“Son, tie up the mass. We might as well wait in the boat and wait for the storm to pass by. It’s unsafe to turn on the engine and fight the waves,” my father said coolly.
Unlike my father, my thoughts were not as calm. My mind was filled with all the wrong things that could happen to us at that time, yet he smoothly tied the knots and secured everything on the boat. I do not know what is happening or what thoughts my father’s mind held but there was one thing I was sure of, the thoughts that belonged to me. The memories slowly crept into my mind as I heard the booming thunder and saw the flash of light. It was not too long ago that my mother perished in a summer storm just like this one. I guess this was when a waterman became solely a man’s job.
The waves slammed on our boat hard and I saw lightning strike the water about twenty metres away. Just like a key inserted in a locked door, this opened something in my mind. Fear. Adrenaline kicked into my body and I knew that at that time something was wrong. I took the axe from the emergency cabinet in the hidden insert near the front of the boat. I started hacking at the mass of our boat. I was halfway done until my father restrained my arms.
“What are you doing?!” My father yelled, the pouring rain hitting his eyes, “the lightning will not reach us, I just know that it won’t.”
This was not enough to stop me, reassurance does not do me any good I pushed my father off me. One would say that it was too hard because after that my father lay unconscious on the floor as I continued to chop our mass down.
The mass fell in the water. The waves carried our boat and fallen mass farther until I could not see it anymore.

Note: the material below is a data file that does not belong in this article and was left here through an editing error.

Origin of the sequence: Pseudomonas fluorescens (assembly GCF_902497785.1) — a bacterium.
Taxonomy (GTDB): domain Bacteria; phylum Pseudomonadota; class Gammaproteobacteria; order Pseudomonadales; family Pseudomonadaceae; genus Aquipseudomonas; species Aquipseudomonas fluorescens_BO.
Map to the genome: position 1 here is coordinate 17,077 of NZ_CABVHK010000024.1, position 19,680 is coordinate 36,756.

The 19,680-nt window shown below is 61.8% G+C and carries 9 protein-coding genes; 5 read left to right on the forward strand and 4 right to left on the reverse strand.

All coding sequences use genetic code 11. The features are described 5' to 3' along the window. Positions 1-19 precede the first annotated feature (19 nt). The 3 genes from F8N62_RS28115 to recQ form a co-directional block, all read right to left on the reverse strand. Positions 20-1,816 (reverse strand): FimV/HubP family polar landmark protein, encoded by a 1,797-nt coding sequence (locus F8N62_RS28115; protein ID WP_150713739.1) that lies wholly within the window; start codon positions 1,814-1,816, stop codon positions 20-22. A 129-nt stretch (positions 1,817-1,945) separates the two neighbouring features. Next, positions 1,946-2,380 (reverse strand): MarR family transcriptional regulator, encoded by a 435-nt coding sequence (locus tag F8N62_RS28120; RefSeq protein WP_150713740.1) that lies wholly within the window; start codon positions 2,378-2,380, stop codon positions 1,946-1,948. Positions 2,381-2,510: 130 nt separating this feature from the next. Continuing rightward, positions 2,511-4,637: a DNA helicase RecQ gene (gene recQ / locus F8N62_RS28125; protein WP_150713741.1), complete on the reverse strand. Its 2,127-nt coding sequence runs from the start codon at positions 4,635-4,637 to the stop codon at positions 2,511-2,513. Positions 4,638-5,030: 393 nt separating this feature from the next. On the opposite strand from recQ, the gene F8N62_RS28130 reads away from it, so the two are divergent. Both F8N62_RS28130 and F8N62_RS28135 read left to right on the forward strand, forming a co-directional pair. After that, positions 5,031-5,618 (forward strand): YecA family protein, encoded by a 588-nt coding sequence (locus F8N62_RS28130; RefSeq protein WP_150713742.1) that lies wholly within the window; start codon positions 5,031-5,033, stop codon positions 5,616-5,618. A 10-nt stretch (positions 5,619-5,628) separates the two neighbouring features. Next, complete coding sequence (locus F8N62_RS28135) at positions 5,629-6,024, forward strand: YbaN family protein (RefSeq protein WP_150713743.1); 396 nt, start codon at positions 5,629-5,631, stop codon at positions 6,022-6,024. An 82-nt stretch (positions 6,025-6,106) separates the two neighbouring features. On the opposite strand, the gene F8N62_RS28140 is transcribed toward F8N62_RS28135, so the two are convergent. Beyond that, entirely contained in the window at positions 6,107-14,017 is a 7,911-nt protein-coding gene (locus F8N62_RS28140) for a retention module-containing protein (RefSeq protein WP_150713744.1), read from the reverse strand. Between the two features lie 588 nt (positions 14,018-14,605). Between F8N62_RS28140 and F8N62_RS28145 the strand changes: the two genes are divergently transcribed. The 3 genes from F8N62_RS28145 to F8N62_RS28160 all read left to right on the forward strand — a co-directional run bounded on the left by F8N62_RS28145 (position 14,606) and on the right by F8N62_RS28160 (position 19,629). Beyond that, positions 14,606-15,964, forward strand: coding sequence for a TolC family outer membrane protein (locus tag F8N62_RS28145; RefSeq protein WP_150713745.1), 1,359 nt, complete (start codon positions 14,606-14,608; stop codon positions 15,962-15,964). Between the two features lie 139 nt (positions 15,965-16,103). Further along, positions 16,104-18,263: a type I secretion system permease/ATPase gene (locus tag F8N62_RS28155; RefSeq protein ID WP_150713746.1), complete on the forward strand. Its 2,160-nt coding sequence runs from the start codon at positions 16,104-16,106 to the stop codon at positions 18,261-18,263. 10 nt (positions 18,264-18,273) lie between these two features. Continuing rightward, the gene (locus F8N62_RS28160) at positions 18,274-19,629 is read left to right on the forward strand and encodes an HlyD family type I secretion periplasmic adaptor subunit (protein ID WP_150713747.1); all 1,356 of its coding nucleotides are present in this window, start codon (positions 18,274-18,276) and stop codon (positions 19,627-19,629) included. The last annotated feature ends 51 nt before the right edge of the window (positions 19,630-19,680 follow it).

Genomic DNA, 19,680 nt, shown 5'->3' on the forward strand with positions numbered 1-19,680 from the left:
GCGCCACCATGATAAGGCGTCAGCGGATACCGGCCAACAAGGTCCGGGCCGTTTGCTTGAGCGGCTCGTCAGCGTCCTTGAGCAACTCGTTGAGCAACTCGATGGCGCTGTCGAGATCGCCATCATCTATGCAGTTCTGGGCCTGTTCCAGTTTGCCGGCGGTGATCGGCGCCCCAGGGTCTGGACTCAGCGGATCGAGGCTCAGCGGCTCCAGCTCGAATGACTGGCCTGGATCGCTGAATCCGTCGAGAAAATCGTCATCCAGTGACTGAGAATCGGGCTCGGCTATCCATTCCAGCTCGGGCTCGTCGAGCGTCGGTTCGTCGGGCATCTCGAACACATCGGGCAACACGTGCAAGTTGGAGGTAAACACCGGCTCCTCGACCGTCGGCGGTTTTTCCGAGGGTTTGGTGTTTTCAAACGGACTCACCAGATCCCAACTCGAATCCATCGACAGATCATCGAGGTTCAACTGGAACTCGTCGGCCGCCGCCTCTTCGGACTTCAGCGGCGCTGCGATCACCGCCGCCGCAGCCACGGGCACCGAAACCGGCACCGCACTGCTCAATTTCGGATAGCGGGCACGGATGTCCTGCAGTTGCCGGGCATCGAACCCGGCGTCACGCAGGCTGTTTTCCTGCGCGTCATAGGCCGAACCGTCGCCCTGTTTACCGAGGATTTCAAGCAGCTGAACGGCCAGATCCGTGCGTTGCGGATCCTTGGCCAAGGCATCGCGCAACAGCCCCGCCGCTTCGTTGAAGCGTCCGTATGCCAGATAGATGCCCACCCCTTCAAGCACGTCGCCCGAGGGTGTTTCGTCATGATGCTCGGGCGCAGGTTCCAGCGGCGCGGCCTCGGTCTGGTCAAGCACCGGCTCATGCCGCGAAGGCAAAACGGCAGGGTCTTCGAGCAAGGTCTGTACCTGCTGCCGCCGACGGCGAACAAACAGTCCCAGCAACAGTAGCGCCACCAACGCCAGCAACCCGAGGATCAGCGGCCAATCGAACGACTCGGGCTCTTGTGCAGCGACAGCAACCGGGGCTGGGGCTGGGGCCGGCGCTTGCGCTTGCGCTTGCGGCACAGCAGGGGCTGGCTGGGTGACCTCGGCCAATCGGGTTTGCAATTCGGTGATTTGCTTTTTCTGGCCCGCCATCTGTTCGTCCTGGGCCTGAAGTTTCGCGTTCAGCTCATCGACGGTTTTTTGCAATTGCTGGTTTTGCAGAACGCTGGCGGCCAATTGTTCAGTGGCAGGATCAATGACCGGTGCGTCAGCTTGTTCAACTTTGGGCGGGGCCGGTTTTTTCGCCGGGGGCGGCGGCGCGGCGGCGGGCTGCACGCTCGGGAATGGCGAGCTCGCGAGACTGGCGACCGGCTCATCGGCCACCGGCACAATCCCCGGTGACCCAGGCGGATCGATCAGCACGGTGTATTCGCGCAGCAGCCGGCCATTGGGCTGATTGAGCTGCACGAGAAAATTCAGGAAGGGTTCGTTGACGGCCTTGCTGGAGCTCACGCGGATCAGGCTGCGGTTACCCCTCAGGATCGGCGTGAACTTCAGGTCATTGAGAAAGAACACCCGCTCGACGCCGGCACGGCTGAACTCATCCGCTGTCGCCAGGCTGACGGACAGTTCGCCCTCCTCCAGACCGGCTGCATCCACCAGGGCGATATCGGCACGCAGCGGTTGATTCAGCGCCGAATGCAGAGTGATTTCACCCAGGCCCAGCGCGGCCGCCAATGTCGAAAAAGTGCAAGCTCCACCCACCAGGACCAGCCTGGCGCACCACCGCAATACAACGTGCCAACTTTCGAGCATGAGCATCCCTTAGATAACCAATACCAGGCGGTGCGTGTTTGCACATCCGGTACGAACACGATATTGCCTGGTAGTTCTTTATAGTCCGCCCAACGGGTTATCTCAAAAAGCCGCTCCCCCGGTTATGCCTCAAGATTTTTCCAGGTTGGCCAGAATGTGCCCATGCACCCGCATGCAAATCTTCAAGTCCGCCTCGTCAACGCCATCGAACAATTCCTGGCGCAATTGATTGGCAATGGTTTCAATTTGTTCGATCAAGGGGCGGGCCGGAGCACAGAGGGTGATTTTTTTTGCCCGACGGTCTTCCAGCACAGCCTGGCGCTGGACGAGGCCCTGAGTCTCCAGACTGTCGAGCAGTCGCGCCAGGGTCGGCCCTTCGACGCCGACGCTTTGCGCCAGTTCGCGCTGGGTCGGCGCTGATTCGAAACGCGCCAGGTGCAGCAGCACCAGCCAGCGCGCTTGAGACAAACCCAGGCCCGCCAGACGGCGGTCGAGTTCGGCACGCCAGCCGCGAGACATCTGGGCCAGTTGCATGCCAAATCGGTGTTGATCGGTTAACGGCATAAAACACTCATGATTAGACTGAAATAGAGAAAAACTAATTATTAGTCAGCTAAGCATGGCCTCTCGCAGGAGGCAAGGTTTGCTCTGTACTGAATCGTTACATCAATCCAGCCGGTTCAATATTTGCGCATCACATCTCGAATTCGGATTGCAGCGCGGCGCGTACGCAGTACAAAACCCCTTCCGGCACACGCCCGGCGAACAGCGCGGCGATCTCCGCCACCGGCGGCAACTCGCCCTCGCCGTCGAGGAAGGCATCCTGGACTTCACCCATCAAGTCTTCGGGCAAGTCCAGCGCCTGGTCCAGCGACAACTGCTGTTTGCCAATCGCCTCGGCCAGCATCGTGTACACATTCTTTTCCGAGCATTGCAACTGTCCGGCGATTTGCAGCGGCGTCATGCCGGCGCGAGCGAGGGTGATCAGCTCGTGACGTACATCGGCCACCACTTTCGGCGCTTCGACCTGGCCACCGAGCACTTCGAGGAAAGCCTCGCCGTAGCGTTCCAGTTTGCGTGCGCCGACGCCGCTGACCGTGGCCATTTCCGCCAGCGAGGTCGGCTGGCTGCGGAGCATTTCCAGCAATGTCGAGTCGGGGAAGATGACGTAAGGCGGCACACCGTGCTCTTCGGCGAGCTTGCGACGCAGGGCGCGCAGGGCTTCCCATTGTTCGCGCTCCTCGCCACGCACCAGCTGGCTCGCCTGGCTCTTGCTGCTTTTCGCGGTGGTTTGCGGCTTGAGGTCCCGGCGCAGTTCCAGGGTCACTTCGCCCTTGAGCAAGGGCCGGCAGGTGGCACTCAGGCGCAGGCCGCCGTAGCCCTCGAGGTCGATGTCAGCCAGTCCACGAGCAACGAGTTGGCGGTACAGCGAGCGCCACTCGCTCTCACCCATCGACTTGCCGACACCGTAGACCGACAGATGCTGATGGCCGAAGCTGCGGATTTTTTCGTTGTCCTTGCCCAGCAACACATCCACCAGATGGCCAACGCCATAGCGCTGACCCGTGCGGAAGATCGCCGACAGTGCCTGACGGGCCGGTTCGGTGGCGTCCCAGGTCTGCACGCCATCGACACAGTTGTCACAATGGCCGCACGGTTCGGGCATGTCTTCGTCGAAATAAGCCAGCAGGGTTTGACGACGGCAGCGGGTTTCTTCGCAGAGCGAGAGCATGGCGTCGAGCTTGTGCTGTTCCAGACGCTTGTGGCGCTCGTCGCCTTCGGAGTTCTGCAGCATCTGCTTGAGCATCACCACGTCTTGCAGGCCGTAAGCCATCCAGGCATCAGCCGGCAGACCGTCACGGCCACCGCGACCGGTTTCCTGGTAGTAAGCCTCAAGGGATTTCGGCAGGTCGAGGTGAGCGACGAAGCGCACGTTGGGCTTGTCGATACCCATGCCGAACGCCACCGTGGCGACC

I guess I do not remember much after that, a boat’s horn woke me up. It was however, not my boat’s horn it was someone else’s
“Wake up son, we are here,” my father said.
I got up and saw that our boat was pulled by Horace, our neighbour down the street. I also noticed the commotion at the dock. I thought that the look on our people’s faces were of relief that my father and I survived the storm but it was not. I got off the boat and started walking. With every step I took the quiet whispers turned into loud laughter. I was quite puzzled at first but then I shot a look at my father, he too, wore a look of disappointment. I darted away to our house and packed my stuff. I knew that I had to leave soon. A few minutes later my father opened my door.
“The storm was not bad, and I understand that you were scared, I was too. I did not show it because I knew that something like this might happen but a man of Rass never cuts of his mass unless the mass is destro-”
“It’s alright, I got it, I think I’ll take up the scholarship down in Maryland.”
And with that I ran to the docks waiting for the next boat to come.
A boat horn boomed its way towards me and I suddenly was aware of the present.
“No one came out of the boat with bags and a little furniture unless they do plan to stay for a long time,” a girl with dark hair and cerulean blue eyes whispered to a woman.
I held her stare for a few seconds and I thought to myself, my name is Hiram Wallace and I’m back to good ol’ Rass.